A Puffball is a type of mushroom that looks like a ball when it matures. Once mature, it splits open, or a perforation develops on surface of the ball, through which the spores escape. Some sort of disturbance is needed to cause the spores to eject, like raindrops landing on the Puffball, wind, or an animal brushing up against it.


These mushrooms differ widely in size and texture, from tiny species that grow in clusters on wood, to large, terrestrial species growing in fairy rings in meadows. Earthstar Puffballs have layer of fruit body tissue that splits open in a star-like manner.


Puffballs follow the same life cycle but look different than the typical mushroom with which you might be familiar. When sliced open, puffballs contain only flesh or, if they have matured, spore dust.

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Some types of these mushrooms have tradtionally been used for medicine as well as food. Not to mention that they perform the important feat of breaking down once-living matter to release carbon, oxygen, nitrogen and other matter back into the soil and atmosphere.

Third Eye Herp

Sowbug Killer

Even for someone who likes “creepy crawlies” this spider, also known as a Woodlouse Hunter, isn’t particularly attractive. This spider’s favorite meal is the sowbug, also known as pill bug, wood louse, or roly poly, depending on where you live. They are easy to identify as they typically have a red head and legs and ivory abdomen. Females are almost twice as large as males.

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This spider is an active hunter, but it does have a lair. Inside its hideout, the remains of previous meals can often be found. The Sowbug Killer not form webs to catch its food. Instead, it finds a prey item and uses its giant jaws to stab it in an ambush attack. Though scary looking, spider is not aggressive, and its venom isn’t particularly potent.

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I tend to find them under rocks, flower pots and logs – all places where sowbugs regularly occur. They are equally at home in urban, suburban and rural areas as are their favorite prey item (sow bugs). Sowbug Killers don’t mind living close to humans and are found mainly in urban gardens, fields and parks.

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They take about 18 months to mature and then may survive an additional year or two. Aside from looking a freeakishly spooky, this creature goes about doing exactly what it’s name implies – killing sowbugs.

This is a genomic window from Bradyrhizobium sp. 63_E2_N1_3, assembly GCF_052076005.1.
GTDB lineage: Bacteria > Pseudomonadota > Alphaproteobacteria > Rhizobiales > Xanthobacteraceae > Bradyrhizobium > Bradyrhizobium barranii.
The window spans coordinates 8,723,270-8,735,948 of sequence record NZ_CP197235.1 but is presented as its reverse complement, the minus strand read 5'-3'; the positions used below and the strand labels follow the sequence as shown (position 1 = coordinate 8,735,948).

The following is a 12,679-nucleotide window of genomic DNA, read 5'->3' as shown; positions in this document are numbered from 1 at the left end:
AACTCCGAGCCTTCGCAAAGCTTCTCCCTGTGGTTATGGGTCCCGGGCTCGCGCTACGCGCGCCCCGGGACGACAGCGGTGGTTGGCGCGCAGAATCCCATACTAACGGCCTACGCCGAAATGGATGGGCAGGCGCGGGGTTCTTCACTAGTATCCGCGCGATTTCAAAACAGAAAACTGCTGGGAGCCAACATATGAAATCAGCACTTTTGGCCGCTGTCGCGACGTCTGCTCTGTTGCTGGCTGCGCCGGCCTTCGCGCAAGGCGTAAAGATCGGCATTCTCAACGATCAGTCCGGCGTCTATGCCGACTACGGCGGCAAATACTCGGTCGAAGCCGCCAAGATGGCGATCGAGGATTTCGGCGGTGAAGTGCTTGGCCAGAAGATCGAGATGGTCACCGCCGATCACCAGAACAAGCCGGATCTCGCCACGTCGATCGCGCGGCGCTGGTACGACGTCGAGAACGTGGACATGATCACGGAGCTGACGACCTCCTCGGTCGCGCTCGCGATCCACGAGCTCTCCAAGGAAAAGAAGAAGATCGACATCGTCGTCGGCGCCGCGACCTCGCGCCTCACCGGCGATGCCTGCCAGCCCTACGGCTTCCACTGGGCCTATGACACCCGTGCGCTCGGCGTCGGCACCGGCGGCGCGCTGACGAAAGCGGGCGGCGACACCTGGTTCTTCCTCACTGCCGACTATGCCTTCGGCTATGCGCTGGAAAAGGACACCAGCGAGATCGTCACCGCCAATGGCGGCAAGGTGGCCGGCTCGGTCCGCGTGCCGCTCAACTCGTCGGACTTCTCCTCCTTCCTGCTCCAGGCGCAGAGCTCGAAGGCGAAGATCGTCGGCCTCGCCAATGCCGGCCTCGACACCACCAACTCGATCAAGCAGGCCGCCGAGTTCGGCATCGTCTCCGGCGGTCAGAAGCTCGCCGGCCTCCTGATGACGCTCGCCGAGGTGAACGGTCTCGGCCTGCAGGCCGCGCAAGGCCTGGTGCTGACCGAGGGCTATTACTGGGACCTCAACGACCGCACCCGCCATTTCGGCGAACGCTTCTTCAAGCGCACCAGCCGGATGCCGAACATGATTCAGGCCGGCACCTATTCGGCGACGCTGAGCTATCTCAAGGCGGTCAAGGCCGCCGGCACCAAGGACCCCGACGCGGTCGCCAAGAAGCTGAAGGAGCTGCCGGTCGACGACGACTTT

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Third Eye Herp

Blue Vervain

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This is a neat and distinctive plant that I sometimes come across in fields at this time of year. It is a slender, but erect wildflower that grows up to 5 feet tall.

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Blue Vervain habitats include riverbottom prairies, moist meadows in floodplain woodlands, soggy thickets, borders of rivers and ponds, marshes, ditches, fence rows and pastures. It adapts readily to degraded wetlands and other disturbed areas.

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It is a member of the mint family so it has a square stalk and opposite branches. The flowers of Blue Vervain attract many kinds of long-tongued and short-tongued bees.

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This plant has a use for humans as well; it is an anti-spasmodic herb and muscle relaxer. Blue Vervain has been used to soothe and repair damaged nerves. There’s a lot of reasons to like this graceful plant once you get to know it.

Third Eye Herp

Eastern Kingbird

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The crisp markings of this bird and its white tail tip are distinctive. This big-headed, broad-shouldered bird gets its name from its habit of harassing Crows, Red-tailed Hawks, Great Blue Herons and other birds that pass over its territory.

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Eastern Kingbirds often perch on wires or on the topmost tips of plants in open areas, leaving their posts to fltter over the tops of grasses in searech of flying insects to eat. These birds are members of the Flycatcher Family.

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They inhabit woodland edges, river groves, farms, orchards and roadsides. In the Summer, Eastern Kingbords require open space for hunting and trees for nesting; their habitat ranges from clearings within forest to open grassland with few scattered trees.

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After migrating to South America in Autumn, in the Winter these birds take on a different personality, living in flocks in tropical forests and dining on berries.

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Eastern kingbirds are important predators of insects during this time of the year. They are also fun to watch hunt food and chase other (in many cases larger) birds from their territories.

Third Eye Herp